There is only one place where a man can earn $122 million dollars playing the game he loves in the sports biggest market and still be regarded as unsuccessful. Social media.
Carmelo Anthony decided to take the long-term financial security of himself and his family signing with the New York Knicks, over giving up close to $80 million for an increased chance at an NBA Championship. For some though, he simply took the money instead of success.
Carmelo Anthony chose money over success. Can’t blame him, his choice. Should have taken Tracy McGrady’s advice.
— Damon A. Salvadore (@DamonSalvadore1) July 12, 2014
Anthony has already succeed beyond belief of those around him in the early years of his life. Born in the Red Hook projects in Brooklyn, New York City, Anthony lost his father to cancer at the age of two and inherited a childhood most don’t grow out of:
“From drugs, to killings, to anything you can name that goes on in the roughest parts of town, we’ve seen and witnessed hands on,” says Anthony’s childhood friend Kenny Minor.
With the drug-infested streets around him known as the Pharmacy, his mother Mary, who worked as a housekeeper, kept Anthony and his three older siblings on a short leash whenever she could.
Mary can be attributed to much of her son’s success. He can now provide a life for his children far superior to that of his own childhood, which to most young men growing up, is a goal not always achievable.
To question a man’s will to succeed – a man who succeeded by growing into a man in the first place – is something that has become all too common with the advent of social media.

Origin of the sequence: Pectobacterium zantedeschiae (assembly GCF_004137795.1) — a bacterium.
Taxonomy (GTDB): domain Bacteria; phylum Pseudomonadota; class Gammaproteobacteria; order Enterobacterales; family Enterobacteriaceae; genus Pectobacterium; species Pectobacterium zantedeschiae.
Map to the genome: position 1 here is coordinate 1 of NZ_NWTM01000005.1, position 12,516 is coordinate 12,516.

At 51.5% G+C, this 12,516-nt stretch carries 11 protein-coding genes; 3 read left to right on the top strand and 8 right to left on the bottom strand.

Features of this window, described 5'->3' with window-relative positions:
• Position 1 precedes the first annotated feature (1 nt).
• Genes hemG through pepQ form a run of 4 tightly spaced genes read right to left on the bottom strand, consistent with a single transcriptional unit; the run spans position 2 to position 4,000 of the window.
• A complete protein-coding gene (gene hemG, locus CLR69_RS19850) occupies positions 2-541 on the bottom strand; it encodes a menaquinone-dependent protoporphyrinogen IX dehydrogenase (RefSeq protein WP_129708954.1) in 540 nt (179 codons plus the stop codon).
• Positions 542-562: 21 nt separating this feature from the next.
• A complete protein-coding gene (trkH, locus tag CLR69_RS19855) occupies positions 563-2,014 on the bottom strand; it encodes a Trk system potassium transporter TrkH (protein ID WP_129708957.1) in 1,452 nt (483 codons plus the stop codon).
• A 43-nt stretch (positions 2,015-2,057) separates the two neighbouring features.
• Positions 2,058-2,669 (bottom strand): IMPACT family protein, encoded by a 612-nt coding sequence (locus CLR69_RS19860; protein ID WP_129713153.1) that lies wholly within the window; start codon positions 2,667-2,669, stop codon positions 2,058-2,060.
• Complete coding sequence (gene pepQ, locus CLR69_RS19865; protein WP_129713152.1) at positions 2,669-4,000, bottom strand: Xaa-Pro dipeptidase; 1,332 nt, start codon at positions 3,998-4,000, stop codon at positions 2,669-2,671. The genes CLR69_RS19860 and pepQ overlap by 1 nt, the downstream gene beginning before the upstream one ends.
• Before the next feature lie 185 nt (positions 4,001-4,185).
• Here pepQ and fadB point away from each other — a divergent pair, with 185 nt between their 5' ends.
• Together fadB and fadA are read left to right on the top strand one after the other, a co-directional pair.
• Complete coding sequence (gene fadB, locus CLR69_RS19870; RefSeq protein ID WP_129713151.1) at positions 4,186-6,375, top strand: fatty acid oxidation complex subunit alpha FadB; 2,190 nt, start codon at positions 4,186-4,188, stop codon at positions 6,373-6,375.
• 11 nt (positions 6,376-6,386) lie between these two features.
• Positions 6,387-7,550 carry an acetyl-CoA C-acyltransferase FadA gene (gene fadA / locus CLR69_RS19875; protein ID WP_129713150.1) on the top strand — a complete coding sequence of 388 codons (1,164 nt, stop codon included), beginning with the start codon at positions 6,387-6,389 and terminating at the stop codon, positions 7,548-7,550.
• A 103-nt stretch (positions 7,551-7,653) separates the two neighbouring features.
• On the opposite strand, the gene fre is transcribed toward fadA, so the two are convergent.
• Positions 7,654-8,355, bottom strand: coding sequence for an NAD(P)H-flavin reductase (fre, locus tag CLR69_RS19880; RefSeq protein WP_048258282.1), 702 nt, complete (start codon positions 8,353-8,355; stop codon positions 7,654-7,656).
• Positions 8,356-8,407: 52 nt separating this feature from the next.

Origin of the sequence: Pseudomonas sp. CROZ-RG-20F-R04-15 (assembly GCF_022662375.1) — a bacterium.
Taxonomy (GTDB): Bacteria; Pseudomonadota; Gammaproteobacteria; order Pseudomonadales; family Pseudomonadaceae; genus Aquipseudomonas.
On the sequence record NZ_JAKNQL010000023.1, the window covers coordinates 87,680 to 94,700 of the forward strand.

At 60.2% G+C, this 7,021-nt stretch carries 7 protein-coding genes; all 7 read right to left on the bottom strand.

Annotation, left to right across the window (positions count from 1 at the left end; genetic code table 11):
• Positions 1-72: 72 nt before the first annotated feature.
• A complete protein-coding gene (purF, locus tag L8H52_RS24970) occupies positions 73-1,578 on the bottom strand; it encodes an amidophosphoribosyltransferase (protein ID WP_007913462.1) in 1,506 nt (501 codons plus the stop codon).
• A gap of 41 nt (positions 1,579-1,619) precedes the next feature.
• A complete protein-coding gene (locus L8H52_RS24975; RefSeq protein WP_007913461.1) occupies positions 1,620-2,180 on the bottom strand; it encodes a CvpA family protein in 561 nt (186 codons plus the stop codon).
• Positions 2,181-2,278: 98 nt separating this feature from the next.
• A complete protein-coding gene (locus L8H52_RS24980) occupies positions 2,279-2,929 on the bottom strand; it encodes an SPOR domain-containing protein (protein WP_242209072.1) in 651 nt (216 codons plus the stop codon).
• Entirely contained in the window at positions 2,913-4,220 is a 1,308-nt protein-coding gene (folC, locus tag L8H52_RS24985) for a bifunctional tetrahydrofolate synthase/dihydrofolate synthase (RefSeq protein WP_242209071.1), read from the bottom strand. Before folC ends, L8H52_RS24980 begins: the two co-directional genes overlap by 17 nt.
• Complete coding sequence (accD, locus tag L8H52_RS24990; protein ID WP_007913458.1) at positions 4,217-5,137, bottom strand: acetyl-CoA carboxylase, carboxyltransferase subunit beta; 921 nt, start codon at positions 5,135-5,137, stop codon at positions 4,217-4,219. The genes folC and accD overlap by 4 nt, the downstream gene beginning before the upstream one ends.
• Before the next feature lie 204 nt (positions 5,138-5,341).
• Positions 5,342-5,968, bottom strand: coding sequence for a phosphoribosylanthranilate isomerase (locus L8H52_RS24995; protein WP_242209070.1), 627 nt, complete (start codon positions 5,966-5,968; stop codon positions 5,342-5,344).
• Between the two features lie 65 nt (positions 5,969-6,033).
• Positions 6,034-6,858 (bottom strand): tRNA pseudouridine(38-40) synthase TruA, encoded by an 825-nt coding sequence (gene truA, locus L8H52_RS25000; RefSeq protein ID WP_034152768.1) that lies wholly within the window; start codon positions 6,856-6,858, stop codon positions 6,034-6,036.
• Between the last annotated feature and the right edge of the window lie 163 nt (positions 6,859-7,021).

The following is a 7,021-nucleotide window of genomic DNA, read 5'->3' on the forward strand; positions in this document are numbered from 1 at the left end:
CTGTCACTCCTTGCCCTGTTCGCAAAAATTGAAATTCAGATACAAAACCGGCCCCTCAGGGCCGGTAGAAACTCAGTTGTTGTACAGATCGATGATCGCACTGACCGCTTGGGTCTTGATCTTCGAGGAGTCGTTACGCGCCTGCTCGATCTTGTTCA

It’s clear now that Melo only cares about the money
— Alec Ruiz (@Ambition_Music) July 13, 2014
Never before could someone do right by their family and be told he doesn’t want to succeed. The most unsuccessful of people would have slandered the decision of Anthony no matter which road he took. That’s all well and good as people are entitled to their opinions. What they aren’t entitled to are their own facts, or for their opinion to be respected.
One man who won’t be respecting those sorts of opinions is Anthony himself.
While he settles into retirement by 40-years-old, with an NBA championship ring or not, the same people tagging him with “he doesn’t want to succeed” will be strapping themselves in for another 20-plus years in the workforce at the same point in life.
The NBA has seen a number of great players end their careers without a championship, but are still celebrated today as if they had. Perhaps, Anthony will one day be remembered similarly should the Knicks not reach their goal in the next five years. Success comes in all forms and is ultimately subjective. For some, succeeding is winning an NBA championship, for others it’s raising a family.
George S. Patton, a former United States Army general said, “I don’t measure a man’s success by how high he climbs but how high he bounces when he hits bottom.”
Carmelo Anthony started life at the bottom and has figuratively bounced his way upwards ever since.